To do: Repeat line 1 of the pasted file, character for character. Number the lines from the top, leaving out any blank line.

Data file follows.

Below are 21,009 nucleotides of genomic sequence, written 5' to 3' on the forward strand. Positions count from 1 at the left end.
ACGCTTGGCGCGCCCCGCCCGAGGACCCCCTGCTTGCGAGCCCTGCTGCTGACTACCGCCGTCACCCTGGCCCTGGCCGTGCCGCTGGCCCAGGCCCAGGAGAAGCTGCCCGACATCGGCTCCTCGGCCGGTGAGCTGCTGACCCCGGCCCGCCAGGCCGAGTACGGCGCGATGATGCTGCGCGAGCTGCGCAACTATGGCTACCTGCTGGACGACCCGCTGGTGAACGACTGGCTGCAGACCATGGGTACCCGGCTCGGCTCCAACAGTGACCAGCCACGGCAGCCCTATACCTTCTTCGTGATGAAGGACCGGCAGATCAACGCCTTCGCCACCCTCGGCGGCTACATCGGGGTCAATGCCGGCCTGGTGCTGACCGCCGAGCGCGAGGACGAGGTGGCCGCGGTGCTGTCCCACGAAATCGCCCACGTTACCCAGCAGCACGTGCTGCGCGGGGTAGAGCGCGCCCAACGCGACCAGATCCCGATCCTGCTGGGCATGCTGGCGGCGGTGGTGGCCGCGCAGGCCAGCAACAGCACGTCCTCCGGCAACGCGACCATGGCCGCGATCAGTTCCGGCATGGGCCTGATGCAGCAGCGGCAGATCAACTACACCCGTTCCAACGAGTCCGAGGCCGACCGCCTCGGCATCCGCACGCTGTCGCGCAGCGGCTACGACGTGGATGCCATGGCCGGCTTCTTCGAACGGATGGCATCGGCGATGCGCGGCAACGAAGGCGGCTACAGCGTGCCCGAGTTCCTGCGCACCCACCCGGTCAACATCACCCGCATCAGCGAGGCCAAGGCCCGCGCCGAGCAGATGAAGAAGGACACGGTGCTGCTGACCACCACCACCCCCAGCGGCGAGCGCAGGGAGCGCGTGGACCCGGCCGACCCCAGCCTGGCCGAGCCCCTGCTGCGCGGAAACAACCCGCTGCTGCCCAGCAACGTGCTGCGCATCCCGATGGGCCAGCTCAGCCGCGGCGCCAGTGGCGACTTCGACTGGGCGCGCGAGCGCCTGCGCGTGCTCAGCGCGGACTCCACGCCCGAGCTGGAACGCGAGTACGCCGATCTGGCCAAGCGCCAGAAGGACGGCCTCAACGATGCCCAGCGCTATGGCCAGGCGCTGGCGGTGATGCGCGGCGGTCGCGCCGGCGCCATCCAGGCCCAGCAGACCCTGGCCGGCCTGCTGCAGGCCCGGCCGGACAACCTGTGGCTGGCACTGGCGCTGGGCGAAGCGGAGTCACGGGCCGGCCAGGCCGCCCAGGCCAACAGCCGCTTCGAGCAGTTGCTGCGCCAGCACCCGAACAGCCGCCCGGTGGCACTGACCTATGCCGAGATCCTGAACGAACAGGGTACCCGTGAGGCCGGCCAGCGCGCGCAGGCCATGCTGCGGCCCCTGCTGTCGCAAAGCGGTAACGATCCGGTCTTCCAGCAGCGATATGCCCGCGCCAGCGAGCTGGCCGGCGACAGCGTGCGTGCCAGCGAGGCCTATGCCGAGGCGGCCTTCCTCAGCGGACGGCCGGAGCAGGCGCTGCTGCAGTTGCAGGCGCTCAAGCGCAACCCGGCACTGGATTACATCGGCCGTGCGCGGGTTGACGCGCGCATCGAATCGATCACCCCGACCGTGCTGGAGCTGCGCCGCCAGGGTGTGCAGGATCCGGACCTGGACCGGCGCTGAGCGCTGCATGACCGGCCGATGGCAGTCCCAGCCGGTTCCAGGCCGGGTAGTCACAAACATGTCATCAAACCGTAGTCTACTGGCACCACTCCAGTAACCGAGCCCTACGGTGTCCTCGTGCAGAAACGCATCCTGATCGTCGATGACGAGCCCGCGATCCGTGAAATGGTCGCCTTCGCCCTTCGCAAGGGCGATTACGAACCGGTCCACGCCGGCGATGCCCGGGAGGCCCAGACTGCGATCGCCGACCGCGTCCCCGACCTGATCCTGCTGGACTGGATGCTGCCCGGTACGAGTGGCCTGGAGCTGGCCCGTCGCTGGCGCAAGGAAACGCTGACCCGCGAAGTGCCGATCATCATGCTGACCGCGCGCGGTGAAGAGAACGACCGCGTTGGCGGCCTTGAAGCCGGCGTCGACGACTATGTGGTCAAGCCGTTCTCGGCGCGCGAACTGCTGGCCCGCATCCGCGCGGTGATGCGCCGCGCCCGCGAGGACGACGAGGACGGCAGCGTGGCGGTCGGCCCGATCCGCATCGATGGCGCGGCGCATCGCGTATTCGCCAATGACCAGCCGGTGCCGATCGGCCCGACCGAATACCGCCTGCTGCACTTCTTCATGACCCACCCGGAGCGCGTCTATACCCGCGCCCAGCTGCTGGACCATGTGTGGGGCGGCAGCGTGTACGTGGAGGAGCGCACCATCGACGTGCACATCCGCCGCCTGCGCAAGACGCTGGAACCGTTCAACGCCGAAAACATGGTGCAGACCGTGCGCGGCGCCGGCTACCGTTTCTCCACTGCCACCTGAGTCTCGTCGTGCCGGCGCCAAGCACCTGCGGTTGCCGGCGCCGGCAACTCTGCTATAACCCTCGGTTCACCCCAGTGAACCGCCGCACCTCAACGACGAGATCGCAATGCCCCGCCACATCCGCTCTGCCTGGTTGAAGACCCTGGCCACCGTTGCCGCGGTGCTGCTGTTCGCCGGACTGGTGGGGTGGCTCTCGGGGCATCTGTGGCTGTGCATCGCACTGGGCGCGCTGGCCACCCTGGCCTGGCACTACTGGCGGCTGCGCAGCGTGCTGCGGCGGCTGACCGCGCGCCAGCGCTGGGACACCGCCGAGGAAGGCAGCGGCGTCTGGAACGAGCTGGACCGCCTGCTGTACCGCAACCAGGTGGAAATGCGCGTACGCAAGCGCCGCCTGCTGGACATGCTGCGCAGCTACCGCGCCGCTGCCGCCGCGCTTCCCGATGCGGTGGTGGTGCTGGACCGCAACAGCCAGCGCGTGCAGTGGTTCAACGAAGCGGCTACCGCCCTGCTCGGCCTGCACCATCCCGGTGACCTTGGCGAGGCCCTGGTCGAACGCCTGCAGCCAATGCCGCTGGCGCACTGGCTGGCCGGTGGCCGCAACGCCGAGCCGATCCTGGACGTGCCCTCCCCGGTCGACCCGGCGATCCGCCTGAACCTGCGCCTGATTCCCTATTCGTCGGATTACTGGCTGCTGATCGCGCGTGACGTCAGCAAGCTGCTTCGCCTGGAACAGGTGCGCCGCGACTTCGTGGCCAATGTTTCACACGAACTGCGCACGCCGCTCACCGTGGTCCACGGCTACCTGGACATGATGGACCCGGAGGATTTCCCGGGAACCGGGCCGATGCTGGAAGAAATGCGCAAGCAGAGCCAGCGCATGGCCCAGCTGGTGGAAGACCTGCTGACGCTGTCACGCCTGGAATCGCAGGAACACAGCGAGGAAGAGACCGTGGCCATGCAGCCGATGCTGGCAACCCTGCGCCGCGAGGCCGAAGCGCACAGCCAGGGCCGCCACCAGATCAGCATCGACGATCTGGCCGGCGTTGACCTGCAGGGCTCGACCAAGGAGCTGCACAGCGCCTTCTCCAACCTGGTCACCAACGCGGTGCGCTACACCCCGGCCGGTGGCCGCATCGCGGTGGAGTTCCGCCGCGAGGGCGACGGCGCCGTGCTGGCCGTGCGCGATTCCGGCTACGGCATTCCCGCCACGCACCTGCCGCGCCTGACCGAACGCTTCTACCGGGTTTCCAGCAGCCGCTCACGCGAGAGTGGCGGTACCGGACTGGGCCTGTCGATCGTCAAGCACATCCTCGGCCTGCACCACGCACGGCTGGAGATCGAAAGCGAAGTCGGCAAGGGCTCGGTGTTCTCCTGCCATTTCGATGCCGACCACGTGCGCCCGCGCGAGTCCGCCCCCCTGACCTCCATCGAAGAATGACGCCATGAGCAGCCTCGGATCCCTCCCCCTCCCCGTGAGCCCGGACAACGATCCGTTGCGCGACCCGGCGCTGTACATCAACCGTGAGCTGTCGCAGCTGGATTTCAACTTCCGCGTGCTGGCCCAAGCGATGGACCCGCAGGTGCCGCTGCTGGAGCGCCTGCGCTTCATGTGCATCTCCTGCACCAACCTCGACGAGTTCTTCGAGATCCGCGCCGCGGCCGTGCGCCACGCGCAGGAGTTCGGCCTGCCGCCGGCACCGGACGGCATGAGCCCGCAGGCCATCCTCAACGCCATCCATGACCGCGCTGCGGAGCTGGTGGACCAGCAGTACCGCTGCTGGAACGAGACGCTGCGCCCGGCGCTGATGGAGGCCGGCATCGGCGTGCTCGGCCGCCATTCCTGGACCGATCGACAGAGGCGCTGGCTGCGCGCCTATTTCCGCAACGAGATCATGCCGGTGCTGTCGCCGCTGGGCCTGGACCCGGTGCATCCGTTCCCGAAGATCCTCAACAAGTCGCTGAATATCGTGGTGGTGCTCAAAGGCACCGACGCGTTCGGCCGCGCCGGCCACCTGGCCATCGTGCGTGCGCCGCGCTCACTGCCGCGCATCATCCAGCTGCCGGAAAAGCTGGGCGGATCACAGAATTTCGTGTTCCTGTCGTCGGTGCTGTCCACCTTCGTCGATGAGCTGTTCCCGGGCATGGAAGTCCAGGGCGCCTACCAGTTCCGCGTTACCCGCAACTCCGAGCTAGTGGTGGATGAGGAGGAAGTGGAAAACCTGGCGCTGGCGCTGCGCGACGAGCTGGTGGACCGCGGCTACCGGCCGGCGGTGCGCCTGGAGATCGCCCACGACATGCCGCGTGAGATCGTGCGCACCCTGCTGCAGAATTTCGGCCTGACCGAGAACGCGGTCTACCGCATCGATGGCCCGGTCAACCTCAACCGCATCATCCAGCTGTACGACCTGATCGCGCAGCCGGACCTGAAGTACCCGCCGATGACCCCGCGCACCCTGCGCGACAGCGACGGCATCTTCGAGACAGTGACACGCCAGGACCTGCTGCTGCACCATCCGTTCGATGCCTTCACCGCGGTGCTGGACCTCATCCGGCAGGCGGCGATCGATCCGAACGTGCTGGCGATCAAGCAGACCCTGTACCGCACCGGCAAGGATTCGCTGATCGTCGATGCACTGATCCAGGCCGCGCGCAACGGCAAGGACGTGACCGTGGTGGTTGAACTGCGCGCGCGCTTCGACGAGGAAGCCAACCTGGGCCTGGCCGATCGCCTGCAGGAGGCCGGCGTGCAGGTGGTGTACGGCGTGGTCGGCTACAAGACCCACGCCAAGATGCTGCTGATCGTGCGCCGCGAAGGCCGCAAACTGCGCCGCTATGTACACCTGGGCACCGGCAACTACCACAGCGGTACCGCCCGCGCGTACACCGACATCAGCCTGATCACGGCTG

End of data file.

Below are 21,009 nucleotides of genomic sequence, written 5' to 3' on the forward strand. Positions count from 1 at the left end.